The loon parent looks serene in my photo, but she’s teaching her fledgling a lesson in survival. What you don’t see is her juvenile loon hiding under the pine trees along the shore as a big, hungry eagle looks on. I’m compelled to write about how this mother loon used a teachable moment to save her baby. It taught me that the sentient nature of an animal, regardless of the species, will fight for her child and teach them how to survive in the big, wild world.
Late summer swimming and fishing are excellent in the lakes of Maine. On a recent morning I was finishing a half hour swim in the invigorating 63º water and 63º air. An immature loon had been swimming very close to me as he was fishing and diving for breakfast. A frequent swimmer in this spot, the local loons seem to know who the friendly humans are, which has given me opportunities to swim within a few yards of these magnificent creatures. Loons are large aquatic birds that migrate to open water in the winter. They are excellent swimmers and strong, but awkward, flyers that need about 30 yards of open water to take off. Loons are nurturing parents who transport chicks on their backs as they learn to swim and feed. That is why what happened next was remarkable to see.
I wasn’t aware of the mother loon or the eagle while in the lake on this cloudless blue morning. Often, when open-water swimming, I look at the sky (cloudstroke) or listen to the birds along the shore (birdsongstroke). This is my creative wellness. I imagined the juvenile loon was having a wellness moment, happily pursuing perch and showing off his diving skills. I was about 100 yards from shore and started to swim to camp when the adult loon hydroplaned by me within less than 10 feet. The sheer force of this mother bird moving toward her offspring was like a motorboat. I could feel the loon’s big webby feet propelling as she spread her wings to create lift and increase her size in defense of the eagle that was close to snatching her fledgeling in it’s mighty talons. Her lighting speed and determination saved the day as she spooned up the little guy in her wake, pushing him toward the shore under the cover of low pine boughs.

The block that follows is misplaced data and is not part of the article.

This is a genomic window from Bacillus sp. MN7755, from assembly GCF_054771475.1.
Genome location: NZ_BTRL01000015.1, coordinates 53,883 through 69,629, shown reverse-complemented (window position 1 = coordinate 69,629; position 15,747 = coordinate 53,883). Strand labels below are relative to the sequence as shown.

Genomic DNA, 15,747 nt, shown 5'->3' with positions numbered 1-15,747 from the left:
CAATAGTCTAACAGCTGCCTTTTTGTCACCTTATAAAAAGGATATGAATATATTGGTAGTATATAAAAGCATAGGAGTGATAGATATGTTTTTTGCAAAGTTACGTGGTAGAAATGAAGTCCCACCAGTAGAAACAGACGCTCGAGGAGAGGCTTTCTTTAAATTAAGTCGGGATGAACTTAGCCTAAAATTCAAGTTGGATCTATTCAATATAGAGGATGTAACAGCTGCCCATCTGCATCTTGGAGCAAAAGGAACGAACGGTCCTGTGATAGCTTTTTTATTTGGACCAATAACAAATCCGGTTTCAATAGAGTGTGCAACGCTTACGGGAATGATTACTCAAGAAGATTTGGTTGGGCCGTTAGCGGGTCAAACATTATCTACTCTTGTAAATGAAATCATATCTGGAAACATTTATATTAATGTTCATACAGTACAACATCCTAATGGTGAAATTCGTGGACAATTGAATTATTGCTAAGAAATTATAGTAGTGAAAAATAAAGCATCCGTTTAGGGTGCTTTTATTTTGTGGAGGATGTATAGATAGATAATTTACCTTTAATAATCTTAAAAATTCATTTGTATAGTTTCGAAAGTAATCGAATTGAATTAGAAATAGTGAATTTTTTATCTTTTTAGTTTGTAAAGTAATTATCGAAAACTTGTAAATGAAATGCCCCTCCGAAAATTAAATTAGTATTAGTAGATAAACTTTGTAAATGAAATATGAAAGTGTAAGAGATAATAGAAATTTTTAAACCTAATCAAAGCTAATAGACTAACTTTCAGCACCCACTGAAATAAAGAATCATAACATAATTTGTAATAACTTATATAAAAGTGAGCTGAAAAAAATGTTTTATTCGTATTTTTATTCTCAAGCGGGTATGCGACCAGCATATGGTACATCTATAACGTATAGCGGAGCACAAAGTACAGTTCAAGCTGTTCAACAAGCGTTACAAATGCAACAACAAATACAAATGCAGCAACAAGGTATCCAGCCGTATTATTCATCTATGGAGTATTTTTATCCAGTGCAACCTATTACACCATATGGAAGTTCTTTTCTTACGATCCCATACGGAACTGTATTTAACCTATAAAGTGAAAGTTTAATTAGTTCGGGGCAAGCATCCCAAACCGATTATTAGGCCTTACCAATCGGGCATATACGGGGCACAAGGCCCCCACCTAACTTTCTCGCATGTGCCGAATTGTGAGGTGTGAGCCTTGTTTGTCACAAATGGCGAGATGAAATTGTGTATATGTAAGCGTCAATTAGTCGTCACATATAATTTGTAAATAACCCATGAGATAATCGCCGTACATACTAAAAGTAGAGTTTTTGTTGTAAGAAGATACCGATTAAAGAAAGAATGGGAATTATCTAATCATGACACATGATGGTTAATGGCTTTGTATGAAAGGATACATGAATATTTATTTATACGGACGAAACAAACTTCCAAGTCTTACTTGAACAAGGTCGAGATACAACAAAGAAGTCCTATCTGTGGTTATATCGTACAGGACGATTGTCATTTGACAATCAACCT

The mother’s instinct was, even with my human girth and swimming abilities, I wasn’t a danger to her baby. The fledgling’s instinct was, move like mama, stay sheltered in place. My instinct was this is rare to witness and I should swim around the birds, not in between them. The mother, guarding her offspring, let out a prehistoric bellow. A common loon’s varied calls are unforgettably eerie, almost other-worldly. The loud tremolo of her call was a signal to the young bird to pay attention and follow her example. It was also a warning to other loons that a predator was in the neighborhood. From the shoreline I looked closer at the little loon, whose plumage was still the fuzzy grey of babyhood. He was tucked into a shape that looked like one of the smooth rocks along the water’s edge, mimicking his mother. The instinct for life to creatively survive and thrive in an environment is amazing.
When the eagle departed, the loons swam away. Was the mother sharing her insights, letting the fledgling know that this is how to learn by experience? We learn by instinct and reasoning. We learn by example and experience. Learning is creative. Our parents are our first teachers. They give us tools and confidence to develop new ways of thinking, doing and being, and to explore the world around us. In September students return to school and educators teach in the classroom. Parents teach by reasoning and example throughout our lifetime. Like looking for traffic before crossing the street, a loving parent can show us how to navigate the waters in the big pond of life. Ultimately, we spread our wings and take flight, knowing it is our personal instincts and experiences that teach us everyday.